Maryland charges opioid maker for kickbacks to doctors

By | September 7, 2018

Maryland’s attorney general charged on Thursday that opioid maker Insys Therapeutics and local healthcare providers gave a powerful opioid to patients who didn’t need it, and exacerbated the opioid epidemic in the state.

Maryland wants Insys to pay the state more than $ 20 million it made in revenue from its alleged conduct. Maryland is the latest state to target an opioid maker for deceiving consumers or hiding the abuse potential of opioids.

“The allegations against Insys describe a calculated scheme employing doctors, pharmacists and sales reps to increase profits and market share at the expensive of the health and well-being of vulnerable patients,” said Attorney General Brian Frosh in a statement Thursday.

[Related: 1 in 5 college students knows someone addicted to opioids]

The state charges that Insys paid doctors thousands of dollars through a speaker program with the hopes of writing more prescriptions of Subsys, an extremely potent opioid used only for treating cancer pain. If a doctor didn’t fill out enough prescriptions, they didn’t get invited to the program any more.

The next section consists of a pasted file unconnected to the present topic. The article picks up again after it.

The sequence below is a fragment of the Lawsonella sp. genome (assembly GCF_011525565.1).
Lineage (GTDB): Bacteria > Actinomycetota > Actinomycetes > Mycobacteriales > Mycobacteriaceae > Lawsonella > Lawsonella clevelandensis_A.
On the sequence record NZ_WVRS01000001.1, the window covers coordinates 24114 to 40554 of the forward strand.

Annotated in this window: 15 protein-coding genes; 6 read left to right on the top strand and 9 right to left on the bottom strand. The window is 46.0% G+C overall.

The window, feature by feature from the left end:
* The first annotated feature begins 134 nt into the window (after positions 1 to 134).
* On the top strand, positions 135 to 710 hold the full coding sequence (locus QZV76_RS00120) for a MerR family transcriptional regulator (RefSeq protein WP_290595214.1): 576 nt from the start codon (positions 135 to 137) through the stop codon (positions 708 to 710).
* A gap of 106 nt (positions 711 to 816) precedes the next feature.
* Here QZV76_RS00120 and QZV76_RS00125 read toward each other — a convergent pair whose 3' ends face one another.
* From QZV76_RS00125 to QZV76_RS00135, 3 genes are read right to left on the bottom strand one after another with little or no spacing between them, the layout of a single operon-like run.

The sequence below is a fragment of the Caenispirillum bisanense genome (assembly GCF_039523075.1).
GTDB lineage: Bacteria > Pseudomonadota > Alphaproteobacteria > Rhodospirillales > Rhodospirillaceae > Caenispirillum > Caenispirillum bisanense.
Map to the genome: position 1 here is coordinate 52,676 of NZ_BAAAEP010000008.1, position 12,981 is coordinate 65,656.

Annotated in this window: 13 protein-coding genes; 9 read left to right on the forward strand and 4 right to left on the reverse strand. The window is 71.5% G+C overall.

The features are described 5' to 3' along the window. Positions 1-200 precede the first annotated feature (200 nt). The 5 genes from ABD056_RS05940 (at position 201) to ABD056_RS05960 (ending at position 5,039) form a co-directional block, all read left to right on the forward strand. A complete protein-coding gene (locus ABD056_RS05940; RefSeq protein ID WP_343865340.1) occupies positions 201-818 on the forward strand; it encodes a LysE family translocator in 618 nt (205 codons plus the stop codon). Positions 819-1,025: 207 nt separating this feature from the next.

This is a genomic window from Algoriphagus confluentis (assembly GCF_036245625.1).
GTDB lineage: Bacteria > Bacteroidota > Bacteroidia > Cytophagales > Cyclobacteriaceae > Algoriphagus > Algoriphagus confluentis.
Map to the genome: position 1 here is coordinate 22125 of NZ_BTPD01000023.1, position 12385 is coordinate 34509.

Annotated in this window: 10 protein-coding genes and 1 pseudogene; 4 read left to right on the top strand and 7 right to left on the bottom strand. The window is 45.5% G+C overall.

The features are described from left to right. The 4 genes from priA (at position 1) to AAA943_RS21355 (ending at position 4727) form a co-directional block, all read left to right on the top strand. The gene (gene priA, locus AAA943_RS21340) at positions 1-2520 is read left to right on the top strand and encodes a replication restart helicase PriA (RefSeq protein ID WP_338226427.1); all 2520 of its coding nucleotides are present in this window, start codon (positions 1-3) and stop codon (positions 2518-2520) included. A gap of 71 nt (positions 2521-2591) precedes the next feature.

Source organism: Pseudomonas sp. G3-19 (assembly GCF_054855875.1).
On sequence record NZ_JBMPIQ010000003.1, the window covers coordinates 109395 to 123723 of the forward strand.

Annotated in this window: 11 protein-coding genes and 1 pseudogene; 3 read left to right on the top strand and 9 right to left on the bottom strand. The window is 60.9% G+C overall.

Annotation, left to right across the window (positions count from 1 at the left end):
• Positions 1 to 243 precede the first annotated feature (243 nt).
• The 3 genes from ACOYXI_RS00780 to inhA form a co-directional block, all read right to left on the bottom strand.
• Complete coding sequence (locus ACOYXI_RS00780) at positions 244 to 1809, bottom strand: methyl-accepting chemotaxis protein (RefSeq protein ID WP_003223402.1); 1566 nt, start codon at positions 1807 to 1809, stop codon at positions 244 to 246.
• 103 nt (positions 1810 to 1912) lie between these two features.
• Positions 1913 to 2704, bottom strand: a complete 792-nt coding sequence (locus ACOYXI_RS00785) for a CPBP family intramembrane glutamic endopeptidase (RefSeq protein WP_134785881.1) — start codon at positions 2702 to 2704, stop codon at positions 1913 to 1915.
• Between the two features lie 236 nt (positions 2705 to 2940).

While the Food and Drug Administration only approved the drug for patients with cancer pain, doctors in Maryland prescribed it for lesser pain symptoms like knee or back pain, the state said in a release. A doctor can prescribe a drug for a condition that isn’t approved by the FDA, which was the case with Subsys.

The state adds that Insys created a sophisticated system in which employees misrepresented diagnoses and illnesses to get reimbursement from insurers for inappropriate prescriptions.

“The charges indicate that Insys, knowing that Subsys prescriptions were very inappropriate and unsafe, instructed its representatives to mislead patients’ insurers on almost every call,” the state said.

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Frosh is seeking to get Insys to drop the scheme, return the revenue it got through it, and pay civil penalties for each violation of the state’s Consumer Protection Act.

Insys told the Washington Examiner that it doesn’t commend on pending legal proceedings. The company said back in February that it is complying with the state’s investigation into the company.

Maryland is the latest state to target opioid makers as the opioid epidemic that federal data shows claimed more than 42,000 lives in 2016 rages on.

More than 20 states have sued the drug company Purdue Pharma, maker of popular opioid painkiller Oxycontin, for misleading the public on the abuse potential of the drug.

[Also read: Hospitals team up to start their own drug company]

Healthcare